5. Ginsburg long ago gave the game away on abortion. She knew that it wasn’t about giving women choices and making their lives better. Instead, as she said, it was about getting rid of population groups that Ginsburg and her elite, most white, leftists didn’t want around. Ginsburg didn’t frame it in terms of race, but it certainly worked out that.

6. Ginsburg had no respect for the Constitution she was sworn to defend. I have a link somewhere of Ginsburg saying that, if she had the choice, she would have done it differently. She didn’t say so explicitly, but she implied that doesn’t like our Constitution because it is built upon a weak(ish) central government and inherent individual rights. She would prefer something along the lines of the EU’s constitution, which has a massive centralized government micromanaging individual lives, with “rights” being predicated upon people’s relative situation vis-a-vis the government class’s preferences. Moreover, despite being labeled as rights, they’re clearly mere privileges that the government can bestow and withdraw as it wishes.

7. Ginsburg’s politicizing the Court is part of why we’re at the situation we are today, where a Justice’s death can throw an upcoming election into an uproar. When judges legislate, as she and her fellow leftists on the Court have been doing, the Court takes on oversized importance. For decades, leftists who couldn’t get their fellow citizens to vote on their policies were able to use the Court as a super-legislative body. This is not what the Constitution intended, and it means that we Americans are being ruled by a cabal of 9 people who hold their positions for life. They are, in essence, a form of non-democratic absolute monarchy.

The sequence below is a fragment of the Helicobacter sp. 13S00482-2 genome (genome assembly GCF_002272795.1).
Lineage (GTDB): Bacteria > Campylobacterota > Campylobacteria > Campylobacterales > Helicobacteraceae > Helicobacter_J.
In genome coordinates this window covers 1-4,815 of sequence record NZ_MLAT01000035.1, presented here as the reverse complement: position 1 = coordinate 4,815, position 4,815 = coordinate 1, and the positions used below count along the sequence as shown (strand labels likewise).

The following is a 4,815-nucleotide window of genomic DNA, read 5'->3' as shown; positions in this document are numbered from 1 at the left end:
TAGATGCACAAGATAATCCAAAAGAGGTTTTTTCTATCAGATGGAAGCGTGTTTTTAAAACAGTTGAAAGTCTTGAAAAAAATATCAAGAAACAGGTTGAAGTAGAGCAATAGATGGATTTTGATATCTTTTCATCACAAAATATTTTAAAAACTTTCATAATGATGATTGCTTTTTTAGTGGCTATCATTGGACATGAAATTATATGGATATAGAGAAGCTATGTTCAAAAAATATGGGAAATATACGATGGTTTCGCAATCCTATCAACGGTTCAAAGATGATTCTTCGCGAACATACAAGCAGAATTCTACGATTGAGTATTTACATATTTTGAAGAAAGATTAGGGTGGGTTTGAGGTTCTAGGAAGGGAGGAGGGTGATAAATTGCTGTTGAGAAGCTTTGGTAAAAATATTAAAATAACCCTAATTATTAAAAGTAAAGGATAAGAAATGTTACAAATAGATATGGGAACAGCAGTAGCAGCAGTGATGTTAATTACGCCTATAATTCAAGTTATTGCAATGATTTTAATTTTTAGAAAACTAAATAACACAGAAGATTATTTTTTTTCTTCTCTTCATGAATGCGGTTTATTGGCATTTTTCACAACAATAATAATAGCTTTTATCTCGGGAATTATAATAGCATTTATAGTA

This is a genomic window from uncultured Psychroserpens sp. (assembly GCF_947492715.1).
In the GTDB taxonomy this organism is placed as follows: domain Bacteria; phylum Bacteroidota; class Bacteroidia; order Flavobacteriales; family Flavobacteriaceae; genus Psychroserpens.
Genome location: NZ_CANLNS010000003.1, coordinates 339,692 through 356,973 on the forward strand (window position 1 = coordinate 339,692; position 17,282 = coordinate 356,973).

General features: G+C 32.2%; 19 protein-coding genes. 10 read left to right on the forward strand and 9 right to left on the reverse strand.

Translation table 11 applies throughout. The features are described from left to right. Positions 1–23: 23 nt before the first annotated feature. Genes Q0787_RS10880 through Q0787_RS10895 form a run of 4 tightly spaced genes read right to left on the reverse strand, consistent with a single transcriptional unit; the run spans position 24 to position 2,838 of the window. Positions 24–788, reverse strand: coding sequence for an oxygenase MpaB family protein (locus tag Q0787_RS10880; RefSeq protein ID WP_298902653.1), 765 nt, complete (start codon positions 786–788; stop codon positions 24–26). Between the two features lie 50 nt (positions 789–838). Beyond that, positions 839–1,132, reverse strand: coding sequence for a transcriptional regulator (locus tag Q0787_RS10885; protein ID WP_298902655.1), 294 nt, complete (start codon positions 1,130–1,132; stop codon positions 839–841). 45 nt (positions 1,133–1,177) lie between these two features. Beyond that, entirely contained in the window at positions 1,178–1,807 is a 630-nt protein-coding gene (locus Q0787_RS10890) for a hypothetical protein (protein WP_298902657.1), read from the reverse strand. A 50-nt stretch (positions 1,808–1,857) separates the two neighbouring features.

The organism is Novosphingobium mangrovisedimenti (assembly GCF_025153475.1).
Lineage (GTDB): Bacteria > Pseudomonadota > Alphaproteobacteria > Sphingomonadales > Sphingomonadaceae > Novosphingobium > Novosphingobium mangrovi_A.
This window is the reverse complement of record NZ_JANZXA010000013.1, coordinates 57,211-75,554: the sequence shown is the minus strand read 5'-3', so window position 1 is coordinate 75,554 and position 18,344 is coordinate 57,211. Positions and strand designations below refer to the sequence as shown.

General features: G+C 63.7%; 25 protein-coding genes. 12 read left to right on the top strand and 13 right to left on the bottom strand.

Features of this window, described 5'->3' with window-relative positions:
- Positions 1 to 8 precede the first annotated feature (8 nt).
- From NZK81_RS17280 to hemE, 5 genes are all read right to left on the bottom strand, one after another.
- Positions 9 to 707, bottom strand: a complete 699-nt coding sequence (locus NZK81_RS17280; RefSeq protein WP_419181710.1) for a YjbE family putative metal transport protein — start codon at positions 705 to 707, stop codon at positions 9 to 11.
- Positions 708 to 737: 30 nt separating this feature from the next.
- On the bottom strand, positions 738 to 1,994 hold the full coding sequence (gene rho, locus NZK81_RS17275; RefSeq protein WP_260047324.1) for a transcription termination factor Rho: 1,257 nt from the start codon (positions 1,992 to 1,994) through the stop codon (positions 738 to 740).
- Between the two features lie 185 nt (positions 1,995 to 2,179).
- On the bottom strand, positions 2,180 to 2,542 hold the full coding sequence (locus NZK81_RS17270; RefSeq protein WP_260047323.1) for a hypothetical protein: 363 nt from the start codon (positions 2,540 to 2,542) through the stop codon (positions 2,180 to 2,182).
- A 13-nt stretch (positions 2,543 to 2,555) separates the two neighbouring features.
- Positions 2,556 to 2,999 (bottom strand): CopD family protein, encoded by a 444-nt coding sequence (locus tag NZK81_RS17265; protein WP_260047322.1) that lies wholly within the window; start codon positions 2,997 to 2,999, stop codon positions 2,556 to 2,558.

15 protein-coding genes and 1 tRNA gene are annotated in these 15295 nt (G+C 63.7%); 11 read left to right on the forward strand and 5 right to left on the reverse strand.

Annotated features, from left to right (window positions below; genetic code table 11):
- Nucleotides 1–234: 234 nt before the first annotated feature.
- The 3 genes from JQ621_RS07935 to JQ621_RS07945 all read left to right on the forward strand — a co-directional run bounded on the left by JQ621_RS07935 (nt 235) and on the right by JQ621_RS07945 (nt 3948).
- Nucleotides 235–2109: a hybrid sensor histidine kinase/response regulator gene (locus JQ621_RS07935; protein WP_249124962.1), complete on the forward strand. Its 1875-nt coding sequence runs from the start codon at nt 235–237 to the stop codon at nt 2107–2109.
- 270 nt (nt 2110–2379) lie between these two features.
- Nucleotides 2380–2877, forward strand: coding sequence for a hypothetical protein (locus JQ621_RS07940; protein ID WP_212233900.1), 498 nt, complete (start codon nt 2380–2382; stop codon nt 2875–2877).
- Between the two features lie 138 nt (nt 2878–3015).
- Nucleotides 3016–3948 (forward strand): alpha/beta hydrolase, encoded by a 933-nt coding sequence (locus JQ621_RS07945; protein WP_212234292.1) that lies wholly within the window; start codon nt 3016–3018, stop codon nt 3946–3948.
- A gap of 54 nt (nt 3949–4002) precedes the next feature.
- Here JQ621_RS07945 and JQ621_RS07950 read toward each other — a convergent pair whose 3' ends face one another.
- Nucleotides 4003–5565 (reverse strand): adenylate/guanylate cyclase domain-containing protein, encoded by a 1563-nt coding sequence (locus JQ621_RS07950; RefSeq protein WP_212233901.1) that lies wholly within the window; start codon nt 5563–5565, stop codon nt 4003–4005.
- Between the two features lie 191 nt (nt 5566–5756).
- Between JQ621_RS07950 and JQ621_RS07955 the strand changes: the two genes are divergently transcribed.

8. Ginsburg was a terribly selfish lady. Apparently she said on her deathbed that she didn’t want Trump to nominate her successor. If she didn’t want a Republican to do that, she should have retired on Obama’s watch. At the very least, despite a Republican Senate (it was Republican in his last two years, right?), Obama could still have pushed through a mildly leftist judge. After all, the Senate was a RINO funhouse then and, if Obama had nominated a black man, even a communist, they would have said yes.